The itinerary may be subject to change at the discretion of the leader with regard to the weather, tides and other external factors.
The picturesque village of Beddgelert is about 1 mile from Craflwyn Hall. Facilities here are limited and include a post office, pubs and cafés. The nearest town is Porthmadog, about 8 miles away, which has a wide range of shops and facilities
During your visit to Craflwyn Hall you may enjoy visiting the following places of interest:
Welsh Highland Railway
The recently re-opened Welsh Highland railway runs from Caernarfon to Porthmadog, passing through Beddgelert on route. This is a spectacular journey which includes the dramatic Aberglaslyn Pass and views of Snowdon. The steep gradients require powerful locomotives which have to work particularly hard on the climb from Beddgelert to the summit of the line at Rhyd Ddu. www.festrail.co.uk
Great Little Trains of Wales
Snowdonia is noted for its concentration of narrow guage steam railways, all of which offer highly scenic journeys. The Ffestiniog Railway and Snowdon Moutain Railways are both within reach. For a truly unique day out you can take the mountain railway to the summit of Snowdon (best to book in advance as tickets can sell out quickly on busy days). www.greatlittletrainsofwales.co.uk
National Slate Museum
Located at Llanberis, the excellent, and free, National Slate Museum tells the story of this once extensive industry. You can see slate being cut by hand, the huge waterwheel that powers the machinery, and the fascinating quarrymen's houses which show their development over the centuries. Llanberis is around 30 minutes' drive from Beddgelert, and can also be reached using the Snowdon Sherpa bus. www.museumwales.ac.uk/slate
Built by King Edward I after his conquest of Wales, Caernarfon Castle is one of the most impressive and well preserved fortifications in the principality. Along with neighbouring castles at Harlech, Beaumaris and Conwy it now has World Heritage status. Caernarfon is around 30 minutes' drive from Beddgelert, or can be reached using the Welsh Highland Railway. www.cadw.wales.gov.uk
The seaside town of Criccieth is around 25 minutes' drive from Beddgelert, and full of Victorian character. You could visit the historic castle, relax on the beach, or sample the excellent ice cream at Cadwaders parlour.
The long arm of the Llyn Peninsula offers beautiful and contrasting scenery, with wild cliffs and white sandy coves. Enjoy the glorious beaches at Aberdaron or Abersoch, or walk to the tip of the peninsula and enjoy the views of Bardsey Island.
Harlech Castle occupies a superb vantage point overlooking the coast and the mountains of Snowdonia. Built by Edward I, its imposing walls were built by 1,000 skilled craftsmen between 1283 and 1295. www.cadw.gov.uk
Llechwedd Slate Caverns
Located near Bleanau Ffestiniog, about 30 minutes' drive from Beddgelert, the Llechwedd Slate Caverns are one of the area's most popular attractions. Take the underground railway deep into the mountain where a knowledgeable guide will tell you how slate was hewn by hand. www.llechwedd-slate-caverns.co.uk
Situated in the Conwy Valley, about 50 minutes' drive from Beddgelert, the National Trust's gardens at Bodnant have impressive collections of colour and views of the Snowdonian mountains. www.nationaltrust.org.uk/bodnant-garden
The grand house at Plas Newydd enjoys glorious views overlooking the Menai Straits. Built for the 1st Marquess of Anglesey, the house itself is impressive, as are the extensive gardens. Now managed by the National Trust. Around 50 minutes' drive from Beddgelert. www.nationaltrust.org.uk/plas-newydd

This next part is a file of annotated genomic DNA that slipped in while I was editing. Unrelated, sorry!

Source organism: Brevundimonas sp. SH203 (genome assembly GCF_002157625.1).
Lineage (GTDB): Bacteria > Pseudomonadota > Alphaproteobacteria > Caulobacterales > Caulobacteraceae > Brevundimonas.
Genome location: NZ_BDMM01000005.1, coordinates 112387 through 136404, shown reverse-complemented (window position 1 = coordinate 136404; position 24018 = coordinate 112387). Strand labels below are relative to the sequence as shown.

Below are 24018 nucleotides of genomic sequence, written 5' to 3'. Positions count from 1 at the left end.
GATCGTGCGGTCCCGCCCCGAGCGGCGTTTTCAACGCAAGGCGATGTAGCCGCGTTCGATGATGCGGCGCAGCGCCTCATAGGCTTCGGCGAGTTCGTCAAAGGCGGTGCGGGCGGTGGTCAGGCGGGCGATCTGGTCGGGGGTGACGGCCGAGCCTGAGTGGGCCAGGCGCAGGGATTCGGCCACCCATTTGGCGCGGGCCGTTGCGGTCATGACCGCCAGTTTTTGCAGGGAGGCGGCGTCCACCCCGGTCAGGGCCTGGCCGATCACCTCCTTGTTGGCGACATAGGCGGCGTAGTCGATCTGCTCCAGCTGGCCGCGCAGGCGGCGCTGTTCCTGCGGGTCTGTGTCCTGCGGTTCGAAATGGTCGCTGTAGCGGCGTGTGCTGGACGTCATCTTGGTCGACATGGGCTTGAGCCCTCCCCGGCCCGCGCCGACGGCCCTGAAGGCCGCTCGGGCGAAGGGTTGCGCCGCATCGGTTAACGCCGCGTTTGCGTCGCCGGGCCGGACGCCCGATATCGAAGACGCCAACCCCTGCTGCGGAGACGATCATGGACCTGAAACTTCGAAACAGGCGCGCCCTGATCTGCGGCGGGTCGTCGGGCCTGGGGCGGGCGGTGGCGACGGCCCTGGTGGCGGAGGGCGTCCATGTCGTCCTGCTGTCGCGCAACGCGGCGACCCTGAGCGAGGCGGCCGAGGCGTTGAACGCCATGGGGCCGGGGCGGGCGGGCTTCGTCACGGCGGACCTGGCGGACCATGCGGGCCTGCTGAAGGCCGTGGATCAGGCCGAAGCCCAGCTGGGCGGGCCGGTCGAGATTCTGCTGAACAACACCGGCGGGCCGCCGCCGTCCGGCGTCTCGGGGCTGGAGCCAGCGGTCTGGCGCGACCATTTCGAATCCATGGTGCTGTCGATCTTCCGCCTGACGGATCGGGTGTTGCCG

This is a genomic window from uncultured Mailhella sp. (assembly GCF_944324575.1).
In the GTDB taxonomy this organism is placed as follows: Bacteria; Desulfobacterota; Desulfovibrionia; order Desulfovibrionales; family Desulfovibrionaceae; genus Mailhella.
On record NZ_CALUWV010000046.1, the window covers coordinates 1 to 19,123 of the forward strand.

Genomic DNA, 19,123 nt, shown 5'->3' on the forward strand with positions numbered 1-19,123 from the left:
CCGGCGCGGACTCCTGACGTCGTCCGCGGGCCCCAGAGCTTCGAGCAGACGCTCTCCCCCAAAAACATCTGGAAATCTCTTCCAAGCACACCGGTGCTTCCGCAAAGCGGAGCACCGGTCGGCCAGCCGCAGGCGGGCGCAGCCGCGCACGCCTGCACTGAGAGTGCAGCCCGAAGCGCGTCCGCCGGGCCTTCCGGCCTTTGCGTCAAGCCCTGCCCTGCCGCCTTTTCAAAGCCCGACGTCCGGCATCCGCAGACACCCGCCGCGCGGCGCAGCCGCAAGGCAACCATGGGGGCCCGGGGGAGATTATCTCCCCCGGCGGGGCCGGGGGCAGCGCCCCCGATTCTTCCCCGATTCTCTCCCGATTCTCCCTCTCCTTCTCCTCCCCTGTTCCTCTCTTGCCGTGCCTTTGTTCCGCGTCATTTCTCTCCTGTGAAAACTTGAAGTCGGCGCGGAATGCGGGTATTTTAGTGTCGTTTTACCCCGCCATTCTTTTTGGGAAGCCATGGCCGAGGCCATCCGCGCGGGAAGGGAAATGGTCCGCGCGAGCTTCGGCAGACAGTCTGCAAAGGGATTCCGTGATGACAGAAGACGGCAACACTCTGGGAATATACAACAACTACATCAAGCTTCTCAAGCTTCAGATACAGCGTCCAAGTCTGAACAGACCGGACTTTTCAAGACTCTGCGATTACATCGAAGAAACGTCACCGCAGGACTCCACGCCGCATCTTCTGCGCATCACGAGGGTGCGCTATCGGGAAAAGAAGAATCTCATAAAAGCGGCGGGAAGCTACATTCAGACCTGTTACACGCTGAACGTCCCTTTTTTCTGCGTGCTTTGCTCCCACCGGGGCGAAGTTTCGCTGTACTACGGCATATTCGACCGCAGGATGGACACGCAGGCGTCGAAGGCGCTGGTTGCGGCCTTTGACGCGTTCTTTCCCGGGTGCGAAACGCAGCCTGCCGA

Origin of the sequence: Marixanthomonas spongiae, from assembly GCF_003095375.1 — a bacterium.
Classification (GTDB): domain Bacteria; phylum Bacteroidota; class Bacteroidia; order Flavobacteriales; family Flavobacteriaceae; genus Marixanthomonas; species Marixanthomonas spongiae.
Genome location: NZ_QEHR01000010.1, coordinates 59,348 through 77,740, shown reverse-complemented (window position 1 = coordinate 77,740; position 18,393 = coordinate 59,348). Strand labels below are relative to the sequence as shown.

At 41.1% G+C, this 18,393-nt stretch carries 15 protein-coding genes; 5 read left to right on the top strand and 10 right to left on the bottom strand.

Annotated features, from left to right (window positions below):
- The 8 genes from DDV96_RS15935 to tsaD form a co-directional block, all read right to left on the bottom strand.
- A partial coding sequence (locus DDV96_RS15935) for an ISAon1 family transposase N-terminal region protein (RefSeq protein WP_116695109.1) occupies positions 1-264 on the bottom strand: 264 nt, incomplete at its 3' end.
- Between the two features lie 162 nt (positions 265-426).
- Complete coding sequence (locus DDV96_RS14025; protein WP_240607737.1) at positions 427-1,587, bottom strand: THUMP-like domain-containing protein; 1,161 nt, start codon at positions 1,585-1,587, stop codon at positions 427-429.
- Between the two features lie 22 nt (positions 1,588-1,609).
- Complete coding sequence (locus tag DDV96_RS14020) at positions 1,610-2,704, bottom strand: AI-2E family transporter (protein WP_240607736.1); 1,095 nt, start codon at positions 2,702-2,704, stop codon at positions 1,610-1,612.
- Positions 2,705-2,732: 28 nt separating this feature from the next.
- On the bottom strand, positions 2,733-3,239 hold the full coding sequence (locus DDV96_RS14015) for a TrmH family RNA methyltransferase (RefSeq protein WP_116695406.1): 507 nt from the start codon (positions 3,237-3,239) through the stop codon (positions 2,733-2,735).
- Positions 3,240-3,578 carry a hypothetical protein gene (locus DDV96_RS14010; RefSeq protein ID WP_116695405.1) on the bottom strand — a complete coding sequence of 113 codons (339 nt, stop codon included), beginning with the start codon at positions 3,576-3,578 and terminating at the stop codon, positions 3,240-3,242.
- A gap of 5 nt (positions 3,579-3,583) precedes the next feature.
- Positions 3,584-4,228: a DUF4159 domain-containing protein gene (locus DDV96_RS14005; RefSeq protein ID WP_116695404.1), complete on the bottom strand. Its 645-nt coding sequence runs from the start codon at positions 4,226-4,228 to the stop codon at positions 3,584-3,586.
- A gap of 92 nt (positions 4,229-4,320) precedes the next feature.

This quaint Italianate village was the brainchild of the architect Clough Williams-Ellis. It is also well-known as the setting for the cult 1960’s TV series The Prisoner. Portmeirion is around 20 minutes' drive from Beddgelert. www.portmeirion-village.com
Plas Newydd image ©National Trust Images/John Millar. Caernarfon Castle and Harlech Castle images © Crown copyright (2016) Welsh Government
Travel to Snowdon
Our address is: Craflwyn Hall, Beddgelert, Gwynedd, LL55 4NG
The nearest railway stations are Porthmadog and Betws-y-Coed; however we would recommend taking the train to Bangor which has the best train service. For train times and route planning by train visit www.nationalrail.co.uk or phone 03457 48 49 50.
The 25 mile journey from Bangor railway station takes approximately 40 minutes. Pre-booked taxis cost approx £45 per taxi. Details of our current recommended taxi company and rates will be sent to you with your booking. The return taxi journey can be arranged on your behalf by the Craflwyn Hall Manager.
There is a limited bus service which runs past Craflwyn Hall. Any bus route that goes between Beddgelert and Pen-y-Gwryd will pass the end of the drive of Craflwyn Hall. For bus times see www.traveline.info
For a lovely drive through the Welsh countryside, head towards Betws-y-Coed. In Betws-y-Coed take the A5, heading towards Bangor, as far as Capel Curig, then turn left onto the A4086. After a further 4 miles bear left onto the A498 at the Pen-y-Gwyrd Hotel; this road follows the Glaslyn Valley passing two large lakes. The entrance to Craflwyn Hall is on the right hand side of the road, approximately 1 mile after the second lake. Look out for the brown National Trust sign.
Travelling from overseas
Manchester Airport has the quickest onward connections to Bangor. Trains from the airport take 3 hours, with one change at Crewe or Chester. See www.nationalrail.co.uk for train times.
Flying to London Heathrow airport is another option, but has a longer onward train journey - allow at least 4½ hours to reach Bangor by train. You'll need to head to Euston station in the centre of London, from where there are direct trains to Bangor. See www.nationalrail.co.uk for train times.
In each case complete your journey to Craflwyn Hall by taxi (see above).
Read more reviews from feefo